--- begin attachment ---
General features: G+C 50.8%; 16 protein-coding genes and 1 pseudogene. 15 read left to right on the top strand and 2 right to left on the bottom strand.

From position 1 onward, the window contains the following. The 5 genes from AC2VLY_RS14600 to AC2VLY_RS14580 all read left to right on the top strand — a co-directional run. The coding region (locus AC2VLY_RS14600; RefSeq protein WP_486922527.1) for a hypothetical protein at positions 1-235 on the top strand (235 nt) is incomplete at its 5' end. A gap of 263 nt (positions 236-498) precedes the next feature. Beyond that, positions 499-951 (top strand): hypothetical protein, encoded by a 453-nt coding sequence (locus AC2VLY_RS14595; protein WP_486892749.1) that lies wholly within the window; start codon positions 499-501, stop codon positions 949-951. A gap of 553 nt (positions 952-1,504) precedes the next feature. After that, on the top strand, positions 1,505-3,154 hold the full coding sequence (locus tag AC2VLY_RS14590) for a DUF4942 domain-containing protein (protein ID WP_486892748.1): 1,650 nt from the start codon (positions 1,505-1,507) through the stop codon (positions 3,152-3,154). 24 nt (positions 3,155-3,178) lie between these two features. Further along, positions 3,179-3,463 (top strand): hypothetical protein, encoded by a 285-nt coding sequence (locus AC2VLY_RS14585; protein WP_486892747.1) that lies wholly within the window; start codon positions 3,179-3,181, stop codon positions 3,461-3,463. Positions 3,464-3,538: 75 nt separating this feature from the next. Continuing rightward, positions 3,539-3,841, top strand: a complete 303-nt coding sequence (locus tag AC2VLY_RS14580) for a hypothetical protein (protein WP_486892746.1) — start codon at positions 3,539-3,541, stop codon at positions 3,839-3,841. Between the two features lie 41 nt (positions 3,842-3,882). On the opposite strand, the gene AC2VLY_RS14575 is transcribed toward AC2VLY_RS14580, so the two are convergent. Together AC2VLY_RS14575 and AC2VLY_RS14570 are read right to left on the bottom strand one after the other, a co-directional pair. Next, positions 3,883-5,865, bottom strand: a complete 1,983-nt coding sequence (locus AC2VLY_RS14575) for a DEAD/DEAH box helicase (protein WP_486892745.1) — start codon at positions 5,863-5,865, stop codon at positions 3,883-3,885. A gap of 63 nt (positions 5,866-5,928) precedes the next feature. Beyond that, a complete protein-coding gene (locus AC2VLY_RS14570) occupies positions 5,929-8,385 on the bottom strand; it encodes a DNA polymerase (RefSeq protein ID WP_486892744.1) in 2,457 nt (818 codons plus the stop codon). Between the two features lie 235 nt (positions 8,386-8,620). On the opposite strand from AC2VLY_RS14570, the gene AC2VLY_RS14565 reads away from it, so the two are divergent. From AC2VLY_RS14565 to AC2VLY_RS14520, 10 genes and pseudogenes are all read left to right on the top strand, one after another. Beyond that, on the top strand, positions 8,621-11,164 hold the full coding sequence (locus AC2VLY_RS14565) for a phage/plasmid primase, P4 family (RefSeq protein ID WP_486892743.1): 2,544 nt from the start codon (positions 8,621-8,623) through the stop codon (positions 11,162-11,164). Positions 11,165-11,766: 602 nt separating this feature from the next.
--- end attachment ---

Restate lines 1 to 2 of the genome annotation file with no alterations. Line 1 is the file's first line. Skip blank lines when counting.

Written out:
General features: G+C 50.8%; 16 protein-coding genes and 1 pseudogene. 15 read left to right on the top strand and 2 right to left on the bottom strand.

From position 1 onward, the window contains the following. The 5 genes from AC2VLY_RS14600 to AC2VLY_RS14580 all read left to right on the top strand — a co-directional run. The coding region (locus AC2VLY_RS14600; RefSeq protein WP_486922527.1) for a hypothetical protein at positions 1-235 on the top strand (235 nt) is incomplete at its 5' end. A gap of 263 nt (positions 236-498) precedes the next feature. Beyond that, positions 499-951 (top strand): hypothetical protein, encoded by a 453-nt coding sequence (locus AC2VLY_RS14595; protein WP_486892749.1) that lies wholly within the window; start codon positions 499-501, stop codon positions 949-951. A gap of 553 nt (positions 952-1,504) precedes the next feature. After that, on the top strand, positions 1,505-3,154 hold the full coding sequence (locus tag AC2VLY_RS14590) for a DUF4942 domain-containing protein (protein ID WP_486892748.1): 1,650 nt from the start codon (positions 1,505-1,507) through the stop codon (positions 3,152-3,154). 24 nt (positions 3,155-3,178) lie between these two features. Further along, positions 3,179-3,463 (top strand): hypothetical protein, encoded by a 285-nt coding sequence (locus AC2VLY_RS14585; protein WP_486892747.1) that lies wholly within the window; start codon positions 3,179-3,181, stop codon positions 3,461-3,463. Positions 3,464-3,538: 75 nt separating this feature from the next. Continuing rightward, positions 3,539-3,841, top strand: a complete 303-nt coding sequence (locus tag AC2VLY_RS14580) for a hypothetical protein (protein WP_486892746.1) — start codon at positions 3,539-3,541, stop codon at positions 3,839-3,841. Between the two features lie 41 nt (positions 3,842-3,882). On the opposite strand, the gene AC2VLY_RS14575 is transcribed toward AC2VLY_RS14580, so the two are convergent. Together AC2VLY_RS14575 and AC2VLY_RS14570 are read right to left on the bottom strand one after the other, a co-directional pair. Next, positions 3,883-5,865, bottom strand: a complete 1,983-nt coding sequence (locus AC2VLY_RS14575) for a DEAD/DEAH box helicase (protein WP_486892745.1) — start codon at positions 5,863-5,865, stop codon at positions 3,883-3,885. A gap of 63 nt (positions 5,866-5,928) precedes the next feature. Beyond that, a complete protein-coding gene (locus AC2VLY_RS14570) occupies positions 5,929-8,385 on the bottom strand; it encodes a DNA polymerase (RefSeq protein ID WP_486892744.1) in 2,457 nt (818 codons plus the stop codon). Between the two features lie 235 nt (positions 8,386-8,620). On the opposite strand from AC2VLY_RS14570, the gene AC2VLY_RS14565 reads away from it, so the two are divergent. From AC2VLY_RS14565 to AC2VLY_RS14520, 10 genes and pseudogenes are all read left to right on the top strand, one after another. Beyond that, on the top strand, positions 8,621-11,164 hold the full coding sequence (locus AC2VLY_RS14565) for a phage/plasmid primase, P4 family (RefSeq protein ID WP_486892743.1): 2,544 nt from the start codon (positions 8,621-8,623) through the stop codon (positions 11,162-11,164). Positions 11,165-11,766: 602 nt separating this feature from the next.